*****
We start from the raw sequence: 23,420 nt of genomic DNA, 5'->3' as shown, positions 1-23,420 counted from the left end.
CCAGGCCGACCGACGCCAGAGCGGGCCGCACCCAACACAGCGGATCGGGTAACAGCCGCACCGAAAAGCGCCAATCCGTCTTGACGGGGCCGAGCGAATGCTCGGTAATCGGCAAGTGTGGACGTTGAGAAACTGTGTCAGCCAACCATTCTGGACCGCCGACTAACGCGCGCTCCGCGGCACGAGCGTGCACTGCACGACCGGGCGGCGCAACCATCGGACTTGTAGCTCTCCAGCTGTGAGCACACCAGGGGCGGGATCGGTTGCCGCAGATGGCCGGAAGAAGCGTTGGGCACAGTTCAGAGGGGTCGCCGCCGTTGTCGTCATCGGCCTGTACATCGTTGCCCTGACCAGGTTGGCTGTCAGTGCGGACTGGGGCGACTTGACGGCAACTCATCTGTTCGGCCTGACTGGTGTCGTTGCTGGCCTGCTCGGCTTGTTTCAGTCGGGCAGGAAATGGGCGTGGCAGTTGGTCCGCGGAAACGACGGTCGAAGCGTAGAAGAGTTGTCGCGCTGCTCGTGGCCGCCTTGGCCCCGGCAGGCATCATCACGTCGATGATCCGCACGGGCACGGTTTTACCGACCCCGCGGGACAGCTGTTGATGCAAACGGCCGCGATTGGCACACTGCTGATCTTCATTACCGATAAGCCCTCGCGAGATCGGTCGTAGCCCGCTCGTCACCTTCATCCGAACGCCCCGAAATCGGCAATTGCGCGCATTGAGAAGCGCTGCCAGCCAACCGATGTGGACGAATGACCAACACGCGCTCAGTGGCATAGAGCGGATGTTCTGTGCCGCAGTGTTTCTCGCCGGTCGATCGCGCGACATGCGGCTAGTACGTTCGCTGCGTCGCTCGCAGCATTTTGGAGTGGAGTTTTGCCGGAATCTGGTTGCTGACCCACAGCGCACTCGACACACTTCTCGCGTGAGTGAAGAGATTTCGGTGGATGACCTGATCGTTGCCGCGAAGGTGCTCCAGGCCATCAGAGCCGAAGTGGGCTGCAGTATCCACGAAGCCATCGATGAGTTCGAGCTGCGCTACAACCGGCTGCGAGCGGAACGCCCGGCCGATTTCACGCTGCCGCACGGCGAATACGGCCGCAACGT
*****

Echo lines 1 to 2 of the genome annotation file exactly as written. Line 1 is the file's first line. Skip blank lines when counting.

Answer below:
We start from the raw sequence: 23,420 nt of genomic DNA, 5'->3' as shown, positions 1-23,420 counted from the left end.
CCAGGCCGACCGACGCCAGAGCGGGCCGCACCCAACACAGCGGATCGGGTAACAGCCGCACCGAAAAGCGCCAATCCGTCTTGACGGGGCCGAGCGAATGCTCGGTAATCGGCAAGTGTGGACGTTGAGAAACTGTGTCAGCCAACCATTCTGGACCGCCGACTAACGCGCGCTCCGCGGCACGAGCGTGCACTGCACGACCGGGCGGCGCAACCATCGGACTTGTAGCTCTCCAGCTGTGAGCACACCAGGGGCGGGATCGGTTGCCGCAGATGGCCGGAAGAAGCGTTGGGCACAGTTCAGAGGGGTCGCCGCCGTTGTCGTCATCGGCCTGTACATCGTTGCCCTGACCAGGTTGGCTGTCAGTGCGGACTGGGGCGACTTGACGGCAACTCATCTGTTCGGCCTGACTGGTGTCGTTGCTGGCCTGCTCGGCTTGTTTCAGTCGGGCAGGAAATGGGCGTGGCAGTTGGTCCGCGGAAACGACGGTCGAAGCGTAGAAGAGTTGTCGCGCTGCTCGTGGCCGCCTTGGCCCCGGCAGGCATCATCACGTCGATGATCCGCACGGGCACGGTTTTACCGACCCCGCGGGACAGCTGTTGATGCAAACGGCCGCGATTGGCACACTGCTGATCTTCATTACCGATAAGCCCTCGCGAGATCGGTCGTAGCCCGCTCGTCACCTTCATCCGAACGCCCCGAAATCGGCAATTGCGCGCATTGAGAAGCGCTGCCAGCCAACCGATGTGGACGAATGACCAACACGCGCTCAGTGGCATAGAGCGGATGTTCTGTGCCGCAGTGTTTCTCGCCGGTCGATCGCGCGACATGCGGCTAGTACGTTCGCTGCGTCGCTCGCAGCATTTTGGAGTGGAGTTTTGCCGGAATCTGGTTGCTGACCCACAGCGCACTCGACACACTTCTCGCGTGAGTGAAGAGATTTCGGTGGATGACCTGATCGTTGCCGCGAAGGTGCTCCAGGCCATCAGAGCCGAAGTGGGCTGCAGTATCCACGAAGCCATCGATGAGTTCGAGCTGCGCTACAACCGGCTGCGAGCGGAACGCCCGGCCGATTTCACGCTGCCGCACGGCGAATACGGCCGCAACGT